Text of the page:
Raimundo Pereira, former speaker of Guinea-Bissau, has been sworn in as the new president of the West African nation. As speaker, Mr. Pereira was next in line to succeed the president, who was assassinated on Monday by suspected agents of the military. President Vieira was assassinated only hours after the army chief of staff, his political rival, was also killed by a bomb in his office.
The new president urged the international community not to forget Guinea Bissau. The impoverished nation of 1.5 million has seen slow recovery from a disastrous civil war in the late 1990s. With a per capita GDP of $ 213 ($ 600, PPP) it still has a long way to go. It is heavily dependent on farming and fishing, with cashews being the major crop. One can only hope that the new president will offer some change. I doubt this though. After the circumstances of former president Vieira’s death, it is obvious that president Pereira will be beholden to the generals in the military, at least until elections are held in 60 days – if they ever get held.
Many thanks to the Nation. The newspaper reporters tabulated the mean scores of several schools and came up with a tentative list of the top schools in the country in last years KCSE exams. Top of the (unofficial) list is Preciosu Blood-Riruta. In second place is Starehe Boys Centre. Alliance Boys is third. Mang’u High School, last year’s best performing school is in fourth place with a mean of 10.2350, a drop from the school’s leading average of 11.2634 (out of 12) last year. The other leading schools according to the Nation’s tally were Kenya High, Moi Girls Eldoret, Bahati Girls, Maseno School, Strathmore and Nairobi School respectively. Among the top ten schools, only one, Strathmore, is a day school. Four of them are girl schools and none is a mixed school.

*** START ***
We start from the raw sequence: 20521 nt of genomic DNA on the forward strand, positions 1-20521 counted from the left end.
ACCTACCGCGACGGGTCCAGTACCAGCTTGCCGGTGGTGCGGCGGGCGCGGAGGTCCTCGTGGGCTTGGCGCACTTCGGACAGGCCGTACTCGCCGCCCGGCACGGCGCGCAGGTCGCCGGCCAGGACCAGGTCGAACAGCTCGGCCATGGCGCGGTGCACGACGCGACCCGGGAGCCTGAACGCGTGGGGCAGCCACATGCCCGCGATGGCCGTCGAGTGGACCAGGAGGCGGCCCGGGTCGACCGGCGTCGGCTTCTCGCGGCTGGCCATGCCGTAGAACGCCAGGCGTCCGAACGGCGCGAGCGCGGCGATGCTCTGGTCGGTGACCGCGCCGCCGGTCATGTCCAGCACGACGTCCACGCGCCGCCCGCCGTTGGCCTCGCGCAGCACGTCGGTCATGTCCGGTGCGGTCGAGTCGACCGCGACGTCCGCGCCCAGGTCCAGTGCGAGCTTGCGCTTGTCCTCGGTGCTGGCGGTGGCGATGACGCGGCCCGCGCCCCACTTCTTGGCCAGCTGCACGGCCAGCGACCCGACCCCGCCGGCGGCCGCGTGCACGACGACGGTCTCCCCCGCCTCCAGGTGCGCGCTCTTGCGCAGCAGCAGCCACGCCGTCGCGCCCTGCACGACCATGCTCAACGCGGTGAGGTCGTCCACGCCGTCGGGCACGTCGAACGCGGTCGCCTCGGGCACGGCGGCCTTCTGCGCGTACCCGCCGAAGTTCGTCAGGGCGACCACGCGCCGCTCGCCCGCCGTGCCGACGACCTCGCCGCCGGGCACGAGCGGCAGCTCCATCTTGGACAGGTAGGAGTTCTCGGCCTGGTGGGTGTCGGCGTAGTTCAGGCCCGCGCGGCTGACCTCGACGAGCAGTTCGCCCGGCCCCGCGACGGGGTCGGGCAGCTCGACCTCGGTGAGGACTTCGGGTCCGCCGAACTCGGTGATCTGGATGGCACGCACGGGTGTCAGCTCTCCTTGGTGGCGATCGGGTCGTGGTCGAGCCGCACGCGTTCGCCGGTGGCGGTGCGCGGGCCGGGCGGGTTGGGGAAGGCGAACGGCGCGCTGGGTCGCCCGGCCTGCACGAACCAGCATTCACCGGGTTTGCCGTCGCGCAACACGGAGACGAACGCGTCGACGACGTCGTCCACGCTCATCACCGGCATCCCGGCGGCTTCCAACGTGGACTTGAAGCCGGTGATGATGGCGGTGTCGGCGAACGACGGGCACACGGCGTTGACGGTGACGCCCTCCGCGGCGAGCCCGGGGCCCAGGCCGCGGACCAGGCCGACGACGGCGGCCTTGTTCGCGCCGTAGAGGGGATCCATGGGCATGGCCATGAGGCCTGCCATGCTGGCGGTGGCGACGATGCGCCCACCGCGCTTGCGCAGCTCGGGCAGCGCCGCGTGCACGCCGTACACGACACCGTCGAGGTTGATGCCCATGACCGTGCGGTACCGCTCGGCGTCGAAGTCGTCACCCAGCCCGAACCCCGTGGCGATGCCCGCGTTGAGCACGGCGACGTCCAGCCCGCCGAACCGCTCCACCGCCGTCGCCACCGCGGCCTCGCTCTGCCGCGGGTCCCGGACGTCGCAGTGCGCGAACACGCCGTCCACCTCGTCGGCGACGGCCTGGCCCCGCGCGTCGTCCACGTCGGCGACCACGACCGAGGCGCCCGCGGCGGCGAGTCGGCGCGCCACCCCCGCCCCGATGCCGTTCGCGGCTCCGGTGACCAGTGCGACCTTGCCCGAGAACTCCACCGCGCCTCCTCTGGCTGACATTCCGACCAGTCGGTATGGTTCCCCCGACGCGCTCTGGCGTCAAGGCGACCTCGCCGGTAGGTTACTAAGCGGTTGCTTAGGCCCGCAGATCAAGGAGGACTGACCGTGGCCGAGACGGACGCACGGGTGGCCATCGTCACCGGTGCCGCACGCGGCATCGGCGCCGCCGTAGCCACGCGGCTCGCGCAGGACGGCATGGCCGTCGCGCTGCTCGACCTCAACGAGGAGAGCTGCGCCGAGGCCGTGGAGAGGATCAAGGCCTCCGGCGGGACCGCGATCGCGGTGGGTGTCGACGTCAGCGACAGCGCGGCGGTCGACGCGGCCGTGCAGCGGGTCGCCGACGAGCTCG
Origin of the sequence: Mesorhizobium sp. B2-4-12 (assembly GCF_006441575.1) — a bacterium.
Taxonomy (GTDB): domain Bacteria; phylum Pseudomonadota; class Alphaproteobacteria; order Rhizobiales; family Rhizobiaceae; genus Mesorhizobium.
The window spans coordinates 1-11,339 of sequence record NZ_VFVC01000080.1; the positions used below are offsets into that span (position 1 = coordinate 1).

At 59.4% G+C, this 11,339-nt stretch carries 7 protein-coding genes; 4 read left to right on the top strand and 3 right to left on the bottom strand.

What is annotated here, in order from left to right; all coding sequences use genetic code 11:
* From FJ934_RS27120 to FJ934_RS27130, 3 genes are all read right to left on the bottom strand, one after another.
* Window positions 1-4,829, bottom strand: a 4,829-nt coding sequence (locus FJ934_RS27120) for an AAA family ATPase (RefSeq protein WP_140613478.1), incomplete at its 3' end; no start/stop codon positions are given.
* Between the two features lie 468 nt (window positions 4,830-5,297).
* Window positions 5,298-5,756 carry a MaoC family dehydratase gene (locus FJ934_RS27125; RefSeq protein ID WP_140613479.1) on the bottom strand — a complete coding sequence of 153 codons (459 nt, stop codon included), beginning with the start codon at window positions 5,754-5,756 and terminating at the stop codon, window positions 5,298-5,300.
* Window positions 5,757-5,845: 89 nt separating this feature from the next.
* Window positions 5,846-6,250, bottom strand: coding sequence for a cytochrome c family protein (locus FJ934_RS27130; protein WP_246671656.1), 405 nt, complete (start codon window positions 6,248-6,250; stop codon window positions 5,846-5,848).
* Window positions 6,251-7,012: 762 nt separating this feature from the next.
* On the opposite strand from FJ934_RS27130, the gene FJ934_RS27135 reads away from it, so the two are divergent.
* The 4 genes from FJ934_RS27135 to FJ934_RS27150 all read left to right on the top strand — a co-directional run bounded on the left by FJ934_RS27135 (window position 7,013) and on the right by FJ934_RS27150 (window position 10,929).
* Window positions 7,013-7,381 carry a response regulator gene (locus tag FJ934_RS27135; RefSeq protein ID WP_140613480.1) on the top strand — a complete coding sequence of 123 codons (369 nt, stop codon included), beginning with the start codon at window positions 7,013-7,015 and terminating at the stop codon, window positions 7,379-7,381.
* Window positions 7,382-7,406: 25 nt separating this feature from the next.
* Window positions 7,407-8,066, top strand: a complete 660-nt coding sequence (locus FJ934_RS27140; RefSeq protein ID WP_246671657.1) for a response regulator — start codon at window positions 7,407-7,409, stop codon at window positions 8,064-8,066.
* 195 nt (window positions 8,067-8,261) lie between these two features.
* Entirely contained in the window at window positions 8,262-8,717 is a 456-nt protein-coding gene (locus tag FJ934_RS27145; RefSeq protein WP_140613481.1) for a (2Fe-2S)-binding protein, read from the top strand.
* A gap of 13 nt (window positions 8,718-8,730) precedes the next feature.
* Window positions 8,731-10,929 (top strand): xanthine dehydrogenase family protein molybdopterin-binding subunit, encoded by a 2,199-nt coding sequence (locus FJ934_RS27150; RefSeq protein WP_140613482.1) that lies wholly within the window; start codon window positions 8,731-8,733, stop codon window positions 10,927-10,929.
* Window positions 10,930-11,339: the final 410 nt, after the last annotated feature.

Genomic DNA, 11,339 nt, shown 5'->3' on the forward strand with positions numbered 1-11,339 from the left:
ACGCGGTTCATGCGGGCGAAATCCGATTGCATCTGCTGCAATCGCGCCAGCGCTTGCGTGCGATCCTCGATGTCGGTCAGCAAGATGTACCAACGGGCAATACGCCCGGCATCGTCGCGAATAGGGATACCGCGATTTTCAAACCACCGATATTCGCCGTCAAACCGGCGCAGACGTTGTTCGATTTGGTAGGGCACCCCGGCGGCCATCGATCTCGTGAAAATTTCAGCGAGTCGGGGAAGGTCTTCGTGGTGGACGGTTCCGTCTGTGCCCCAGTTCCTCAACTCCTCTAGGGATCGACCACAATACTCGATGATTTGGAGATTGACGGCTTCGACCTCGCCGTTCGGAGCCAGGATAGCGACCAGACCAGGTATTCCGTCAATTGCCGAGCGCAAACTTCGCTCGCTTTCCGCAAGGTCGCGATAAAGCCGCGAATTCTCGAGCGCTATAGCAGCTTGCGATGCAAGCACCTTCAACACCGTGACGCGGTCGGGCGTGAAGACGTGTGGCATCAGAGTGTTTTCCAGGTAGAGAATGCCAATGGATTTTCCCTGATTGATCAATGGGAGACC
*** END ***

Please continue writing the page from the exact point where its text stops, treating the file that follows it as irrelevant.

As pointed out by Prof. Ongeri (edcuation minister), this year’s performance was less than ideal. The pass rate, those with C+ and above (hence technically qualified for university) was 24%. Only 0.27% scored straight As. 34 percent scored Ds and Es.Yes, 34%!!!
The minister for education blamed the poor performance on last year’s post-election violence and the strikes that affected several schools during the mock exams season.
I say this is hiding from the truth. The fact of the matter is education in Kenya continues to be grossly under-funded. I know this for a fact because even in my high school – a well regarded National School – the PTA had to step in through fundraisers to pay for improvements of the facilities and extra motivation allowances for teachers. You can only imagine what other schools without such enterprising PTAs have to contend with.
My question to the minister is: who should we hold accountable when a whole 76% of high school students cannot score C+s in the KCSE ??????
And here is a piece by Philip Ochieng’ on the Kenyan education system….
The International Criminal Court on Wednesday issued an arrest warrant for Sudan’s president Omar al-Bashir. It is the first time that such a warrant has been issued for the arrest of a sitting head of state. The ICC is accusing Bashir of war crimes and crimes against humanity for his involvement in the genocide in Darfur.
This particular warrant will be a real test. Being a sitting president, it is hard to see how he can be arrest since the warrant itself will be delivered to the government of Sudan. Furthermore, al-Bashir now has every incentive to remain president and to clamp down on the opposition. Some members of the Sudanese civil society have criticized the idea of attempting to arrest al-Bashir, arguing that it will only make him dig in and reverse any progress that they have made in terms of being granted civil liberties and political space.
The government of Sudan is yet to officially respond to the arrest warrant although the BBC quotes a government official as terming the warrant as “neo-colonialist.”